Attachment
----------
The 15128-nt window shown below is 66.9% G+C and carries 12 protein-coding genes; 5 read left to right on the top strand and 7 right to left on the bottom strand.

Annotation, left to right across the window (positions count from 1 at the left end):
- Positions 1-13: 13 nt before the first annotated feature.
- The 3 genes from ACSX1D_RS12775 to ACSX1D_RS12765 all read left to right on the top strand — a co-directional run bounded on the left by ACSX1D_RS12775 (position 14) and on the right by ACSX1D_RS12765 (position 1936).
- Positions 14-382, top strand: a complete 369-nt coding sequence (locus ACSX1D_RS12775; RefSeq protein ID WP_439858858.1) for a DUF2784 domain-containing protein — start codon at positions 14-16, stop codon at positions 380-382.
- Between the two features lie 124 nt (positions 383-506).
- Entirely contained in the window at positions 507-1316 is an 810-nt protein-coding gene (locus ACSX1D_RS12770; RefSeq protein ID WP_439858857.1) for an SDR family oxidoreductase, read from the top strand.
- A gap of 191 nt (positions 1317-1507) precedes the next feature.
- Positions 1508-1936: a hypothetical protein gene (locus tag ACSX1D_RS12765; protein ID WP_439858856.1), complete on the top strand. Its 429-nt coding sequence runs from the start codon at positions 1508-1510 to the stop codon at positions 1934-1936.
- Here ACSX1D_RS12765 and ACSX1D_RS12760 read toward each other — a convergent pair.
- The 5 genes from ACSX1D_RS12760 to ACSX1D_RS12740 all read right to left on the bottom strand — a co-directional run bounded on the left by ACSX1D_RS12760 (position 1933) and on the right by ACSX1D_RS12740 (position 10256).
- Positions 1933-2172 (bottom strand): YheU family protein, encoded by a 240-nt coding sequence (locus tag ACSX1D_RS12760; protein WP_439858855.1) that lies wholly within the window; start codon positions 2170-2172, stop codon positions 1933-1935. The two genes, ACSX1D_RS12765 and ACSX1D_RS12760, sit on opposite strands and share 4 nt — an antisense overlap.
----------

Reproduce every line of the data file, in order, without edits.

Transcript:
The 15128-nt window shown below is 66.9% G+C and carries 12 protein-coding genes; 5 read left to right on the top strand and 7 right to left on the bottom strand.

Annotation, left to right across the window (positions count from 1 at the left end):
- Positions 1-13: 13 nt before the first annotated feature.
- The 3 genes from ACSX1D_RS12775 to ACSX1D_RS12765 all read left to right on the top strand — a co-directional run bounded on the left by ACSX1D_RS12775 (position 14) and on the right by ACSX1D_RS12765 (position 1936).
- Positions 14-382, top strand: a complete 369-nt coding sequence (locus ACSX1D_RS12775; RefSeq protein ID WP_439858858.1) for a DUF2784 domain-containing protein — start codon at positions 14-16, stop codon at positions 380-382.
- Between the two features lie 124 nt (positions 383-506).
- Entirely contained in the window at positions 507-1316 is an 810-nt protein-coding gene (locus ACSX1D_RS12770; RefSeq protein ID WP_439858857.1) for an SDR family oxidoreductase, read from the top strand.
- A gap of 191 nt (positions 1317-1507) precedes the next feature.
- Positions 1508-1936: a hypothetical protein gene (locus tag ACSX1D_RS12765; protein ID WP_439858856.1), complete on the top strand. Its 429-nt coding sequence runs from the start codon at positions 1508-1510 to the stop codon at positions 1934-1936.
- Here ACSX1D_RS12765 and ACSX1D_RS12760 read toward each other — a convergent pair.
- The 5 genes from ACSX1D_RS12760 to ACSX1D_RS12740 all read right to left on the bottom strand — a co-directional run bounded on the left by ACSX1D_RS12760 (position 1933) and on the right by ACSX1D_RS12740 (position 10256).
- Positions 1933-2172 (bottom strand): YheU family protein, encoded by a 240-nt coding sequence (locus tag ACSX1D_RS12760; protein WP_439858855.1) that lies wholly within the window; start codon positions 2170-2172, stop codon positions 1933-1935. The two genes, ACSX1D_RS12765 and ACSX1D_RS12760, sit on opposite strands and share 4 nt — an antisense overlap.